PHARMACY

Head of Lilly’s oncology biz resigns

BY Allison Cerra

INDIANAPOLIS — John Johnson is bidding Eli Lilly adieu.

Johnson, who served as SVP and president of the drug maker’s oncology business — whose portfolio includes Alimta (pemetrexed) and Gemzar (gemcitabine hydrochloride) — resigned, effective Jan. 28. Johnson is taking on the chief executive role at specialty biopharmaceutical company Savient, effective Jan. 31. Savient is best known for its chronic gout treatment Krystexxa (pegloticase), which received regulatory approval in September 2010.

Johnson said that his role at Savient will focus on successfully launching Krystexxa on a global scale.

"I am thrilled to be joining Savient at this exciting time," Johnson said. "Krystexxa is a product that has potential to make a significant difference in the lives of patients around the world. I look forward to working with the dedicated and talented Savient employees to bring relief to those adult patients suffering from chronic gout refractory to conventional therapy."

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Matrix Labs’ generic Protonix DR receives FDA approval

BY Alaric DeArment

PITTSBURGH — The Food and Drug Administration has approved a treatment for gastroesphageal reflux disease made by a subsidiary of Mylan, the generic drug maker said Monday.

The FDA approved Matrix Labs’ pantoprazole sodium delayed-release tablets in the 20-mg and 40-mg strengths.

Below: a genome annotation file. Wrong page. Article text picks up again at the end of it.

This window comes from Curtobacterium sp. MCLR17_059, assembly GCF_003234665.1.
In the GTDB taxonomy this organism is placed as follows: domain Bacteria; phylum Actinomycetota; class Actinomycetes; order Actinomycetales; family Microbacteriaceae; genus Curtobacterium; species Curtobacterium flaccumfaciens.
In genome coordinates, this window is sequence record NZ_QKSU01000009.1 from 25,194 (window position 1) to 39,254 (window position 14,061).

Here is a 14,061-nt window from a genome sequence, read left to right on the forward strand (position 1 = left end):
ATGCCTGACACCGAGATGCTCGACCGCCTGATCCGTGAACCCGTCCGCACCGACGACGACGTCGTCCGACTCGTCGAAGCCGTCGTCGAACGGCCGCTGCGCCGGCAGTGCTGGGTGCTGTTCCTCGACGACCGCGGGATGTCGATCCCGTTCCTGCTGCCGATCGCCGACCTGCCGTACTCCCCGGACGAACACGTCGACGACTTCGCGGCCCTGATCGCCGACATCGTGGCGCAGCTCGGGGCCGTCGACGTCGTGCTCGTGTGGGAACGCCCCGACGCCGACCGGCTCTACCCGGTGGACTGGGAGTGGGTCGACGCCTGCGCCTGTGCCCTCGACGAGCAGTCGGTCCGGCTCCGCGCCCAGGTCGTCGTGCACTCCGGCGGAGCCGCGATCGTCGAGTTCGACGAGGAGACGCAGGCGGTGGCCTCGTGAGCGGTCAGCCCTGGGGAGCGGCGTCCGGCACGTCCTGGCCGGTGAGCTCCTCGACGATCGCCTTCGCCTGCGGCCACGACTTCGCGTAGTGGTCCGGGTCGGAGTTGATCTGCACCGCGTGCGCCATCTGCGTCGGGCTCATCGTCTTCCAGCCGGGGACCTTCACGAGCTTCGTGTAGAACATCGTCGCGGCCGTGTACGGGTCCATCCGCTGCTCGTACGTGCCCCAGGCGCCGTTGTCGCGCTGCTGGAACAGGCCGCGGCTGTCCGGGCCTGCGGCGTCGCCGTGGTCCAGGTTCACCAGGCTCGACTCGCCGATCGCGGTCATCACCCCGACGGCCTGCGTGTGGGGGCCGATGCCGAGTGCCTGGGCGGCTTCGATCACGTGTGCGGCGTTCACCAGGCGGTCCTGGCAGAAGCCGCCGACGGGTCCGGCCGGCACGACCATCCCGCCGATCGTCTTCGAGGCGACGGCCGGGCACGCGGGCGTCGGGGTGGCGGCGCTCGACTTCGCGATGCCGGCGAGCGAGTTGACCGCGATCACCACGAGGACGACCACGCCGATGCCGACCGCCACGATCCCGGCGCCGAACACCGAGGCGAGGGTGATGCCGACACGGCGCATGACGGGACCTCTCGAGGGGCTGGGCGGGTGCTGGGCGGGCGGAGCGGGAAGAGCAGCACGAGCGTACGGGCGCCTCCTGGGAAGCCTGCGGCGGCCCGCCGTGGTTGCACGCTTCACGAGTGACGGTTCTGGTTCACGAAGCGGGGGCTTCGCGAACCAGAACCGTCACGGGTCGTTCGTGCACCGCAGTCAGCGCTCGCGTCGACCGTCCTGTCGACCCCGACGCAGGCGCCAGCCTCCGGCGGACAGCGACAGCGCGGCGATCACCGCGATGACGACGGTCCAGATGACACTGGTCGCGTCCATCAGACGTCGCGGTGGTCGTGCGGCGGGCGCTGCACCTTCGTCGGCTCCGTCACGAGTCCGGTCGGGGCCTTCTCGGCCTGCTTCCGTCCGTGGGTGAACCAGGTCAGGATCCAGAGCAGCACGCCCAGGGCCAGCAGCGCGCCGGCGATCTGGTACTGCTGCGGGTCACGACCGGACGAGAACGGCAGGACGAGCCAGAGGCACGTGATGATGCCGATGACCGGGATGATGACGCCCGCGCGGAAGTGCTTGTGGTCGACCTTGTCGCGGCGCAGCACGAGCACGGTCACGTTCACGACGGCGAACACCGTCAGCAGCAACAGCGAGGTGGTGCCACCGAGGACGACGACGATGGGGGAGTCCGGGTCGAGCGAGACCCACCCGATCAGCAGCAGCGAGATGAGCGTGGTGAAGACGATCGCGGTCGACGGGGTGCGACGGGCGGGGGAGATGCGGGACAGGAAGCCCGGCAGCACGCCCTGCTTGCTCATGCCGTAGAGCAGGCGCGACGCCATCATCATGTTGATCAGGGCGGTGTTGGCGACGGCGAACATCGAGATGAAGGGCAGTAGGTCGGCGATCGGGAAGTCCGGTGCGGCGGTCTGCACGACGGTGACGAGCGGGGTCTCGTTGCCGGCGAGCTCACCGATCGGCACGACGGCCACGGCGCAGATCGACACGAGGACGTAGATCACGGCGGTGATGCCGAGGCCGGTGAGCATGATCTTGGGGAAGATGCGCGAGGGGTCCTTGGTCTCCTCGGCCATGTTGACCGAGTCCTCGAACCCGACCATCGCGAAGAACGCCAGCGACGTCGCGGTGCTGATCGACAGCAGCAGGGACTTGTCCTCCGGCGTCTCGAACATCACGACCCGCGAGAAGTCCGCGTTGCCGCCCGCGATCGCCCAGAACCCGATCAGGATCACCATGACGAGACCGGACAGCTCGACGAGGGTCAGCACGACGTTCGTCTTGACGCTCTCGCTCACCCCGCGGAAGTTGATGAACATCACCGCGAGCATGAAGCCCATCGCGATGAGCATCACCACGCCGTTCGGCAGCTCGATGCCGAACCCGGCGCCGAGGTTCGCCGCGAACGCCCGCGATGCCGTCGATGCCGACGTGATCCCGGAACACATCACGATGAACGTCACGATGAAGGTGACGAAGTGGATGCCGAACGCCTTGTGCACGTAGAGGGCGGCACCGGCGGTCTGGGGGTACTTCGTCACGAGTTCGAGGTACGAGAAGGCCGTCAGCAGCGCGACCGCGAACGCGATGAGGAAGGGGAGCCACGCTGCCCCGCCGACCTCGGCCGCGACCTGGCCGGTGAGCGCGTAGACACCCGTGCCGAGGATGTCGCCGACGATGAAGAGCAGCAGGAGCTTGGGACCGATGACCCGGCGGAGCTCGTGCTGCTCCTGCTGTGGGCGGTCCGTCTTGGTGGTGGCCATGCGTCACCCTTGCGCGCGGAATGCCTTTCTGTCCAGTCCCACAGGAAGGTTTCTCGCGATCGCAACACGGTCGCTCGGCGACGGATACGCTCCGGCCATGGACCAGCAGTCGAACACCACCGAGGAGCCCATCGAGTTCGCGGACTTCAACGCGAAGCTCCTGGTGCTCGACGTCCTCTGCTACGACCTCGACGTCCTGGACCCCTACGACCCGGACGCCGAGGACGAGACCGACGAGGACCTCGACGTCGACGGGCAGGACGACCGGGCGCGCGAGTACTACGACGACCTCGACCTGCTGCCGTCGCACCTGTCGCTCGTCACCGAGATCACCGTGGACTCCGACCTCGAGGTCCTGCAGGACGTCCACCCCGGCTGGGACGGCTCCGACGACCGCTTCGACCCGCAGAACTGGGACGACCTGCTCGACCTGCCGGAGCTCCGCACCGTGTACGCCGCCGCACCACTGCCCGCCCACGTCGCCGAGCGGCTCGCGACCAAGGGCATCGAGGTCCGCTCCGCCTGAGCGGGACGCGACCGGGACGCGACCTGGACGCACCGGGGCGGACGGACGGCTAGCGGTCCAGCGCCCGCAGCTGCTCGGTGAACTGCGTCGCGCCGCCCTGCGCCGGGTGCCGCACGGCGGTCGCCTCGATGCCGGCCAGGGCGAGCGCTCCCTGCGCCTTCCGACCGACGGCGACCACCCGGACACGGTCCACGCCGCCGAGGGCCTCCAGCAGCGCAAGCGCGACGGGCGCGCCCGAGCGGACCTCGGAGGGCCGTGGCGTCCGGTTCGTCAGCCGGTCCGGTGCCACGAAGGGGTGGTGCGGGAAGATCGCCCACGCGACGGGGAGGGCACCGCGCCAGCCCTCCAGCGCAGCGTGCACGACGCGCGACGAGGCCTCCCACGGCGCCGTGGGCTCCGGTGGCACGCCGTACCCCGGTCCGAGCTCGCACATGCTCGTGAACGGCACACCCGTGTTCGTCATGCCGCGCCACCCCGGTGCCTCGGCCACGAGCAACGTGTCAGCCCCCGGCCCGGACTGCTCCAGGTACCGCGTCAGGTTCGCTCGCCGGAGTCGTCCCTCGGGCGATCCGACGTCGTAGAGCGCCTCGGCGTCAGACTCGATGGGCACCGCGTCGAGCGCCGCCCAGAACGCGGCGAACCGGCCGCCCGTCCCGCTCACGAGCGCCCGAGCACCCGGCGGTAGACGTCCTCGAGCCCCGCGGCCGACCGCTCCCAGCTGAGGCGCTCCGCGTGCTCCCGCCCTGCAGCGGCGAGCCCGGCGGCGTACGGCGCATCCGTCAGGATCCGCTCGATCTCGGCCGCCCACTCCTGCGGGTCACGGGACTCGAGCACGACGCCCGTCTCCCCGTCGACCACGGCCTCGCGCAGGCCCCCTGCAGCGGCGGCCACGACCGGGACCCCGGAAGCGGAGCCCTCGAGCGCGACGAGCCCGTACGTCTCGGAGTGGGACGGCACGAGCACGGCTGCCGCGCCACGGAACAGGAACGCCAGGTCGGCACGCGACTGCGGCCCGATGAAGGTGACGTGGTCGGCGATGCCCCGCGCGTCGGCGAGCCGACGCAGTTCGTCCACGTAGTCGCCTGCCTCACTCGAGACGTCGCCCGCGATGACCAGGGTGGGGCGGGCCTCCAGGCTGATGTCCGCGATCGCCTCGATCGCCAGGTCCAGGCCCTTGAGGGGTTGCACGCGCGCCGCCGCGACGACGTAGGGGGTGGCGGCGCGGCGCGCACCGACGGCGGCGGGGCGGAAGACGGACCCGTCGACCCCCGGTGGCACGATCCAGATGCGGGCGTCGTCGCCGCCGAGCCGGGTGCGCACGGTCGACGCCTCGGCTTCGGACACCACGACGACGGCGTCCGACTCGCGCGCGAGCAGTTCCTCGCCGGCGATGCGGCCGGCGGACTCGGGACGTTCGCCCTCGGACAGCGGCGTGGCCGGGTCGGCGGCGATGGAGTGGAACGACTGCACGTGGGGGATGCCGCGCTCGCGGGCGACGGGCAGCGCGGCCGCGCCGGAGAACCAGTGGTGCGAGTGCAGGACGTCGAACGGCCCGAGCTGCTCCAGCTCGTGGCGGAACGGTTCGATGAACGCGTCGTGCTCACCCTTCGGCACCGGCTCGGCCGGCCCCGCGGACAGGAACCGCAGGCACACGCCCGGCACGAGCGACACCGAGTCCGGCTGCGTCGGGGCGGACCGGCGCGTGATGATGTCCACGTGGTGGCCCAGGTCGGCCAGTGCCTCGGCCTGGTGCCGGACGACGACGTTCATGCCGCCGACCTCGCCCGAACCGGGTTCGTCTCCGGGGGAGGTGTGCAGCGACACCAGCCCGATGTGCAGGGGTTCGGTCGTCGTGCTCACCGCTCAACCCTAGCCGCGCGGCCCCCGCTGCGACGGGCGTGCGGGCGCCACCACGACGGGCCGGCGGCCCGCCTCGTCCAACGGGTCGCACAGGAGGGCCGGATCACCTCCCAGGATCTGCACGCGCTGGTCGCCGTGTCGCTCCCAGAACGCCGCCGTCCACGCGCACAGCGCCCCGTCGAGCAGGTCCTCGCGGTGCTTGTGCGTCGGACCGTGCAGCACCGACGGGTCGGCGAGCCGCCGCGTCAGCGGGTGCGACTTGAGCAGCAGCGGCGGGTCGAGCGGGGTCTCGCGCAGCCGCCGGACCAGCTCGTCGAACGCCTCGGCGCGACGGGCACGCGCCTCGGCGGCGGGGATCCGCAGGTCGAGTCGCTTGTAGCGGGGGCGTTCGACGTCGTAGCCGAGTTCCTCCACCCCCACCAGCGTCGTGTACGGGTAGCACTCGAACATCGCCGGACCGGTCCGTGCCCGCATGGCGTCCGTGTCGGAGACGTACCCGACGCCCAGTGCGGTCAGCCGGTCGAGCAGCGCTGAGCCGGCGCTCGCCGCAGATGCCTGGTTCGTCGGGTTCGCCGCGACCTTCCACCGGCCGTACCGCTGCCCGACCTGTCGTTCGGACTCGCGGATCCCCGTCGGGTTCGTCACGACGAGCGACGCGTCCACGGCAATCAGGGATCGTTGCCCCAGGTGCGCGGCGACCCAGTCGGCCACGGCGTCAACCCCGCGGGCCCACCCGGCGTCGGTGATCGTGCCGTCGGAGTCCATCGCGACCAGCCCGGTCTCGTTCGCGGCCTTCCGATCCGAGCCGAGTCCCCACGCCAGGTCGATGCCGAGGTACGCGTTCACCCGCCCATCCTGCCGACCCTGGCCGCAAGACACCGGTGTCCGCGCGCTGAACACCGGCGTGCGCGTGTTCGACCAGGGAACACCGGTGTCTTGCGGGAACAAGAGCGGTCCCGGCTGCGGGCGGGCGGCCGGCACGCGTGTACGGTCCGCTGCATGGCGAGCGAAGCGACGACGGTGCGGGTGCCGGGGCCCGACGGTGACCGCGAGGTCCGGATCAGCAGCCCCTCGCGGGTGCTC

The drug is a version of Protonix DR, made by Wyeth, now part of Pfizer. Various versions of the drug had sales of around $1.7 billion during the 12-month period ended in September, according to IMS Health. The FDA also approved a version made by Dr. Reddy’s Labs on Friday.

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In study, Alexza’s schizophrenia treatment significantly improves symptoms

BY Alaric DeArment

MOUNTAIN VIEW, Calif. — An investigational schizophrenia drug appears effective in reducing agitation in patients with the disease, according to results of a late-stage clinical trial published in the British Journal of Psychiatry.

Alexza Pharmaceuticals announced results of a phase-3 trial of the inhaled drug AZ-004 (loxapine), which showed statistically significant improvement in symptoms of agitation in patients compared with the placebo.

“Individuals with schizophrenia are highly vulnerable to episodes of agitation,” said Michael Lesem, lead study author and medical director of the Houston-based Claghorn-Lesem Research Clinic. “Current treatment options are not optimal for managing these episodes. There is a clear need for novel anti-agitation treatments that are quick to act, safe and well-tolerated, easy to administer and accepted by patients and staff.”

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